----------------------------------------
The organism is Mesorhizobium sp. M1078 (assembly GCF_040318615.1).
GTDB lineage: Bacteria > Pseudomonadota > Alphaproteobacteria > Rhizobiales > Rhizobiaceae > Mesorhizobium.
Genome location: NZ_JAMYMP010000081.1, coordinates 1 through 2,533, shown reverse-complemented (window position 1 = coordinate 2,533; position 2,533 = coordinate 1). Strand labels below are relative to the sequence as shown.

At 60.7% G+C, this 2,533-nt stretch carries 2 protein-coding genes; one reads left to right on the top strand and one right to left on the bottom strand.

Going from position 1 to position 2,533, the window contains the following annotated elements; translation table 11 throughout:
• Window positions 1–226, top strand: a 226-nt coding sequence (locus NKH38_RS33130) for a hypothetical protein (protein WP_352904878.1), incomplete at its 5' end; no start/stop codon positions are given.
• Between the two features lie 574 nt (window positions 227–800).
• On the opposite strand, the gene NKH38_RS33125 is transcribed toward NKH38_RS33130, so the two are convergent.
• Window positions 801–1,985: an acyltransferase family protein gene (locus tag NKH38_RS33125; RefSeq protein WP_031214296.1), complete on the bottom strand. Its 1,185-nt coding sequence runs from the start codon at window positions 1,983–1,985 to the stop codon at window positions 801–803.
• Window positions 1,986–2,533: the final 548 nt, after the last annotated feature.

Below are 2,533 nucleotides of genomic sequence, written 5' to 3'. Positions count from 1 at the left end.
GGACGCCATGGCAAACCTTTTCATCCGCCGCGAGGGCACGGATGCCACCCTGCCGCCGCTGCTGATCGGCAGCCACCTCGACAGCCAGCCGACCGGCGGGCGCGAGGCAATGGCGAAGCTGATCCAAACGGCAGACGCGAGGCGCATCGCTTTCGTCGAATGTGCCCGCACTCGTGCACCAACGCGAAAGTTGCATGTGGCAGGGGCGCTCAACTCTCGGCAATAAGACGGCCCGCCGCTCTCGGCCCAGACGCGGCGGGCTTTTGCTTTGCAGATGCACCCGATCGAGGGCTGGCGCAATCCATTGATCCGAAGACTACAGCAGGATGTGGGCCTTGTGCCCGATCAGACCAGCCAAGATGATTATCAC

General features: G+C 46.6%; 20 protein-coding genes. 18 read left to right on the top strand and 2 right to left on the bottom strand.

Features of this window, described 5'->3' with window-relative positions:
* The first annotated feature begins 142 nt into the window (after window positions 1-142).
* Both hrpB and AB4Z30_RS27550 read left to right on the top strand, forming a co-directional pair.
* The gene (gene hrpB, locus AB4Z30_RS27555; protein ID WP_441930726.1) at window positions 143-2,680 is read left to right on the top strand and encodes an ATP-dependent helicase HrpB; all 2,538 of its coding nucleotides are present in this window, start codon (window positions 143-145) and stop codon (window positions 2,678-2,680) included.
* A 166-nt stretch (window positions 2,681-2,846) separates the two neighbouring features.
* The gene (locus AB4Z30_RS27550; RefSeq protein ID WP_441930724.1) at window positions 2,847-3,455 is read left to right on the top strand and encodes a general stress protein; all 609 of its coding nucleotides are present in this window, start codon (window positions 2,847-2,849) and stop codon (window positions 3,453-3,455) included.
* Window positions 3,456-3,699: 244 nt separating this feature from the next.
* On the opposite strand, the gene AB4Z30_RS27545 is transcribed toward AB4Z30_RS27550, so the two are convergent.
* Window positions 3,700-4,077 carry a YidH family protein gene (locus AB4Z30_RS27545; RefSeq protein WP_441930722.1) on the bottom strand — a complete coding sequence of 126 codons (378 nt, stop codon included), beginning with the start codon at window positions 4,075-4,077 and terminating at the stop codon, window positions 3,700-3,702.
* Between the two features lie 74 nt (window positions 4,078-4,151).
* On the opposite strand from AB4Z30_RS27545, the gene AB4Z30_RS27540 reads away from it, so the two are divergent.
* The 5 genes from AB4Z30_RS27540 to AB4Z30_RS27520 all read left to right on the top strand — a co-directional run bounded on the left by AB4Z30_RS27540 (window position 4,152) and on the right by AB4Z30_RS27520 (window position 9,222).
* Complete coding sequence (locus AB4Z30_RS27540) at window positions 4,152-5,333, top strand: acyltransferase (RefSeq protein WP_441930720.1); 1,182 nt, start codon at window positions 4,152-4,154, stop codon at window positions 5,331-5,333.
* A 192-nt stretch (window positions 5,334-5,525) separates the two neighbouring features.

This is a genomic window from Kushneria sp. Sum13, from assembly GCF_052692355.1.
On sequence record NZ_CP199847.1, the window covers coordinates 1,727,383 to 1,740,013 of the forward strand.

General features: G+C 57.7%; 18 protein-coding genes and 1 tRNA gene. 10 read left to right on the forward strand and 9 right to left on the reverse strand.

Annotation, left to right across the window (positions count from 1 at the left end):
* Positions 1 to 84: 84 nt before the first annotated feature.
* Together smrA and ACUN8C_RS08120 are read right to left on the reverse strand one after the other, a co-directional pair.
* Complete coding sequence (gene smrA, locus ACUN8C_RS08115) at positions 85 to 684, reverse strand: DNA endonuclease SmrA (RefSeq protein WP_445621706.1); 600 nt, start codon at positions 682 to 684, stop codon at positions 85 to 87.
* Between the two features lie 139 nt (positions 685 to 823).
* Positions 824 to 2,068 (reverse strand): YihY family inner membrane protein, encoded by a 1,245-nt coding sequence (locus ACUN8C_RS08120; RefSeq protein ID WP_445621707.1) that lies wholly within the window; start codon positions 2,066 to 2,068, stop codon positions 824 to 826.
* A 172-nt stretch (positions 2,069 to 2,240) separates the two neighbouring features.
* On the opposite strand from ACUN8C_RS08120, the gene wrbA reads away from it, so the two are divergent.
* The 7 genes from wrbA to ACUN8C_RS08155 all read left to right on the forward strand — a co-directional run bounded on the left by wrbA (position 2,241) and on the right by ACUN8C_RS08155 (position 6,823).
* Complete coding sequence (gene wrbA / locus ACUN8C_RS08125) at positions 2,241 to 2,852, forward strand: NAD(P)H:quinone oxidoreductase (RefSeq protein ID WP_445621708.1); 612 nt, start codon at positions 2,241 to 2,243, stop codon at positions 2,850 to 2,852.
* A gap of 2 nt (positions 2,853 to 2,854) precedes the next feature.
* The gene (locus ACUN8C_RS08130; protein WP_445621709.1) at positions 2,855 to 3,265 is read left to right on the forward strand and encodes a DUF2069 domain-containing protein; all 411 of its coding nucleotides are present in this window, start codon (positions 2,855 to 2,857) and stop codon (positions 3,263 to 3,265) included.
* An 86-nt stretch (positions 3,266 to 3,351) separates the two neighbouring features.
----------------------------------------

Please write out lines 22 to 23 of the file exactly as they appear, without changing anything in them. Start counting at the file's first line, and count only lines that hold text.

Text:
* Window positions 3,700-4,077 carry a YidH family protein gene (locus AB4Z30_RS27545; RefSeq protein WP_441930722.1) on the bottom strand — a complete coding sequence of 126 codons (378 nt, stop codon included), beginning with the start codon at window positions 4,075-4,077 and terminating at the stop codon, window positions 3,700-3,702.
* Between the two features lie 74 nt (window positions 4,078-4,151).